By 2014, Utah’s governor, Gary Herbert, a Republican, seemed ready to accept a modified form of Medicaid expansion. His Healthy Utah plan would have allowed tens of thousands of people to qualify for the program and enabled the state to reclaim hundreds of millions in tax dollars from the federal government. The plan passed the State Senate, but it failed in the House of Representatives. During the debate over Healthy Utah, in 2015, Brown said, she e-mailed every member of the Utah House to express her support for the bill. One of them, Ray Ward, a Republican who also supported expansion, called her and encouraged her to step up her political engagement. (Ward, a family physician, is the lone Republican representative to endorse Proposition 3.)
Brown’s election campaign faces long odds—Cache County has not elected a Democrat to the state legislature in decades, and it has never elected a woman. But Brown said that she is motivated largely by the chance to promote Proposition 3. She had knocked on hundreds of doors and has found that “people are receptive to it,” she said. “One of my neighbors, who’s a Republican, she asked me the other day, ‘Why wouldn’t we want to help people?’ ”
Utah is one of the reddest states in the country. It has not supported a Democrat for President since 1964. “It’s almost like a coming-out thing,” Stanford said, of being a Democrat in Utah. She and her U.H.P.P. colleague Courtney Bullard were in Liberty Park, just south of downtown Salt Lake City. A few weeks out from Election Day, Stanford and Bullard were entering a whirlwind of canvassing events, roundtables, and phone calls. They were preparing to talk with the Salt Lake City Tribune’s editorial board and were recruiting volunteers for phone banks to get out the vote for the ballot initiative.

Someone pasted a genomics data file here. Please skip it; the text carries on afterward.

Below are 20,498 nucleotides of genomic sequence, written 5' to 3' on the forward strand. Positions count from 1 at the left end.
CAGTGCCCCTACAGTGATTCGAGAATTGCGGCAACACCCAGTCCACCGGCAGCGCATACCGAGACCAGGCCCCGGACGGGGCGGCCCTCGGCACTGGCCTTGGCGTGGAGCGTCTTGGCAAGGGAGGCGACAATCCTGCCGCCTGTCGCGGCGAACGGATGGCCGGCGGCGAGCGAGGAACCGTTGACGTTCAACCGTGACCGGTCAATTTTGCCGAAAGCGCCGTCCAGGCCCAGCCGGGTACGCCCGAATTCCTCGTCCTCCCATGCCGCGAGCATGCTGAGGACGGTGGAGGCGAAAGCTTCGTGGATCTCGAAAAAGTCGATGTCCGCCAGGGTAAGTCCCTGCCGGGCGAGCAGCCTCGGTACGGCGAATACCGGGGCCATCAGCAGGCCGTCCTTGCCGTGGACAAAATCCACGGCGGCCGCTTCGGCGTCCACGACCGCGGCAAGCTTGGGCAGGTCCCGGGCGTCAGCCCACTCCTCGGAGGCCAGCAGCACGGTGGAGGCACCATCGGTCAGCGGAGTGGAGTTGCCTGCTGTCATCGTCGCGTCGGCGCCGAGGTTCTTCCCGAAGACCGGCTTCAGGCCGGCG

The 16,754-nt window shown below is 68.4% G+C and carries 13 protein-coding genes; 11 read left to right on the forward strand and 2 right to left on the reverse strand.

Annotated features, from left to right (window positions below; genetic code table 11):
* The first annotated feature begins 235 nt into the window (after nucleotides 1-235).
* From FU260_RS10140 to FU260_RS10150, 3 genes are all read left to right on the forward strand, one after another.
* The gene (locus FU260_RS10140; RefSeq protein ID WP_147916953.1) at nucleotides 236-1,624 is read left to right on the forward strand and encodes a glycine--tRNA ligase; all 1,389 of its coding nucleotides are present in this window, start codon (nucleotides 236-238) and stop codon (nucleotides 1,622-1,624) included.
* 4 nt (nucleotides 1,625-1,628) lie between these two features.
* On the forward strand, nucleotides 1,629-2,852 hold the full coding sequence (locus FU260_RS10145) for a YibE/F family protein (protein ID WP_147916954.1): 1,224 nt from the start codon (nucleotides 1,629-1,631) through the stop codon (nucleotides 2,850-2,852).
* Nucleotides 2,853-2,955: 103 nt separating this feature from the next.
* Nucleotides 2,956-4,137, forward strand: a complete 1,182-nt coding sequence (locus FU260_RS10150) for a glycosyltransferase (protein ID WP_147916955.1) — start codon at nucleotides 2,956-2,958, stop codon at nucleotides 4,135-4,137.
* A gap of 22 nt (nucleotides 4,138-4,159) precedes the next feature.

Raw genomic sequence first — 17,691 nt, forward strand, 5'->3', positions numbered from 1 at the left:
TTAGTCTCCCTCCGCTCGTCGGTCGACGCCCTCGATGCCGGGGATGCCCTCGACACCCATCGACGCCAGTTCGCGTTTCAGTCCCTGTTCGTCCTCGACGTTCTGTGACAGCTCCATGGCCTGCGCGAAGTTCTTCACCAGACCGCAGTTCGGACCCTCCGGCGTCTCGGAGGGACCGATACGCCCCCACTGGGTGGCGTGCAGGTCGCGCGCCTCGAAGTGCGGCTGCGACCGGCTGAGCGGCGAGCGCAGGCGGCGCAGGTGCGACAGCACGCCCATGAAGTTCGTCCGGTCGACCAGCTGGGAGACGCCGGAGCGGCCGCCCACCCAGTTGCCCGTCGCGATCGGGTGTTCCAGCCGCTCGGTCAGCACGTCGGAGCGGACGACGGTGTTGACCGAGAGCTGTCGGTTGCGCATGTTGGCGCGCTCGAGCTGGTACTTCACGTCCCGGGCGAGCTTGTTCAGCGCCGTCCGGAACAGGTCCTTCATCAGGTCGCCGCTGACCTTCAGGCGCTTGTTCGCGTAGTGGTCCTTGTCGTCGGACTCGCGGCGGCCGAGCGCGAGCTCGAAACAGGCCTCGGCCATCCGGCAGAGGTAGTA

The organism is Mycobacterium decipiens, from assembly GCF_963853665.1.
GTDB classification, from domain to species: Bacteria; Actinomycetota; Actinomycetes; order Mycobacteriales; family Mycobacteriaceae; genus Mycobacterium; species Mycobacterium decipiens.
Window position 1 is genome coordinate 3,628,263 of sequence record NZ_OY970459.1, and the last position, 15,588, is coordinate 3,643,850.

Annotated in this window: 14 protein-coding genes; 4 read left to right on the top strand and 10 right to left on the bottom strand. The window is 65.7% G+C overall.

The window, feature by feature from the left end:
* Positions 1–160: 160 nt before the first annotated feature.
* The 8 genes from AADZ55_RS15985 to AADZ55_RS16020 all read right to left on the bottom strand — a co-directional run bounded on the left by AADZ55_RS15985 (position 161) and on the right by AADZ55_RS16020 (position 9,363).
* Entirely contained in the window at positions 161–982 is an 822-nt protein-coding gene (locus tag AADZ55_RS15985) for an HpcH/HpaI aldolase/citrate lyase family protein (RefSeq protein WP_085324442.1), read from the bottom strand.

Bullard’s father is a Democrat and in a stake presidency in the Mormon Church, a position that involves oversight of multiple congregations. “My dad has been made fun of for so long,” she said. “People ask him, ‘Do you believe in gay marriage? Do you believe in abortion?’ And he’s, like, ‘Well, I believe in the Church, but I also believe in Democrat values.’ ” These include access to health care, Bullard said.
“Utahans are so compassionate—even the conservatives,” Stanford said, leaning on the blue metallic crutch she often uses in lieu of a wheelchair. They want to take care of their neighbors, “it’s just that sometimes they have blind spots.” Health care is different, though, Stanford said. “Not only Democrats get sick. This is a purple issue.” Bullard nodded. The two friends spend most of their waking hours together, and they lean easily into their pitch.
They approached a playground, newly renovated and bustling with children. Toddlers rode scooters, older kids swung upside down, and xylophone music filled the air, thanks to a boy wielding an oversized mallet. Stanford asked a woman in a long floral skirt, named Samantha Poth, if she had heard of Proposition 3—she hadn’t—and proceeded to explain the rationale behind the ballot initiative. Poth brightened. “I was on Medicaid when I had my daughter,” she said. “When she was born, I had one month to get everything done before I was kicked off, and then I was uninsured.”
“That’s the hole we’re trying to close,” Stanford told her.
Poth said that her stepfather had a brain injury that prevented him from working, but, when he applied for coverage as a disabled person, he was denied.
“The government never considered me disabled, either,” Stanford said. “I was using a wheelchair full time, and the government was, like, ‘No, you’re fine.’ We’re trying to simplify that. So if you’re poor enough, that’s good enough” to qualify for Medicaid, she said.
Poth took a flyer. She explained to Stanford and Bullard that she didn’t usually vote in midterm elections, because she never felt she knew enough about the issues. But this year, she said, would be different.